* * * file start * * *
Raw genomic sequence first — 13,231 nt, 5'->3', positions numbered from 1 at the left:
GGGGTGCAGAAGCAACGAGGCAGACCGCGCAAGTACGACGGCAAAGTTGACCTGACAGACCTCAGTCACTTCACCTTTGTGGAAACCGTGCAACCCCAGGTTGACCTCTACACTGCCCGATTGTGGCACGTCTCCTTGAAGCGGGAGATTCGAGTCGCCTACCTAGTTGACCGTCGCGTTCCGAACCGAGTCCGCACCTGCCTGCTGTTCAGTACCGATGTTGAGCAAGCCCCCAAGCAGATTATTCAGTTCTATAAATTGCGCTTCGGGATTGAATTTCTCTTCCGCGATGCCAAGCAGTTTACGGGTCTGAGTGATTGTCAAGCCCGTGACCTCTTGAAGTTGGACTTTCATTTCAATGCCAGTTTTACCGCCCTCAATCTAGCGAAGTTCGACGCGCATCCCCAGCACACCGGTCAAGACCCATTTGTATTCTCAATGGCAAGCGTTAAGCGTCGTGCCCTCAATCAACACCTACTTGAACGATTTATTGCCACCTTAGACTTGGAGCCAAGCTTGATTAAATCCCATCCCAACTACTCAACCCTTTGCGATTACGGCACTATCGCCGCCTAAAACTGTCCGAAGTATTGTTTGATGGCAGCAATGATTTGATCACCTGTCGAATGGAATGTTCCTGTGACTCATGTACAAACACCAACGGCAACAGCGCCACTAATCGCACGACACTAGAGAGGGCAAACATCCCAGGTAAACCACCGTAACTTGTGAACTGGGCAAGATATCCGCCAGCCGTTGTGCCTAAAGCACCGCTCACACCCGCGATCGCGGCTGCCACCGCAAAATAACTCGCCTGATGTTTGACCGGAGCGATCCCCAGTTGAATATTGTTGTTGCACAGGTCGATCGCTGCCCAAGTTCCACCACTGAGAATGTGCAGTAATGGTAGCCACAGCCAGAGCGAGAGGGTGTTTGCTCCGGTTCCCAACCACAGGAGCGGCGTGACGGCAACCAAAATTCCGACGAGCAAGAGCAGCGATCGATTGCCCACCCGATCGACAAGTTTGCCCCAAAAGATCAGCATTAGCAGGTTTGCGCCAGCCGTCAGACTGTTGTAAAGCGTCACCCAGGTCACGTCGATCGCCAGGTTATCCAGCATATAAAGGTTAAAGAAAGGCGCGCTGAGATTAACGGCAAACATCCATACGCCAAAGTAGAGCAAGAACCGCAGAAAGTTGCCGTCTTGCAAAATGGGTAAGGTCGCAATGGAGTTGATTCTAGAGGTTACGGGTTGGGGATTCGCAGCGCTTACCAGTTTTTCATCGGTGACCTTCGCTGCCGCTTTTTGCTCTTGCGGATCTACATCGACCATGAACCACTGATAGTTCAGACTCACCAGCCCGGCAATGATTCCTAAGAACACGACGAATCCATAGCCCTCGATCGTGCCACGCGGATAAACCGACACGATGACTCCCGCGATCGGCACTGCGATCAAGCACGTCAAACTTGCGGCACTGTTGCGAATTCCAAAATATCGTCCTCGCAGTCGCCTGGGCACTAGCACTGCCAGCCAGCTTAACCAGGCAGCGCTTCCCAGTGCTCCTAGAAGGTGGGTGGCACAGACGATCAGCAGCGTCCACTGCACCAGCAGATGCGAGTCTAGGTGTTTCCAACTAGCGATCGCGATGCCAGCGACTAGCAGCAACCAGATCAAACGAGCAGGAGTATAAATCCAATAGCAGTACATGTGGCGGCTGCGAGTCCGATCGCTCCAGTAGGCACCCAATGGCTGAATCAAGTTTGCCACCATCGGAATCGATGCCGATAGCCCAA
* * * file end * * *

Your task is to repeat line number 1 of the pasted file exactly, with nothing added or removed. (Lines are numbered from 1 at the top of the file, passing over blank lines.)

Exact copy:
Raw genomic sequence first — 13,231 nt, 5'->3', positions numbered from 1 at the left: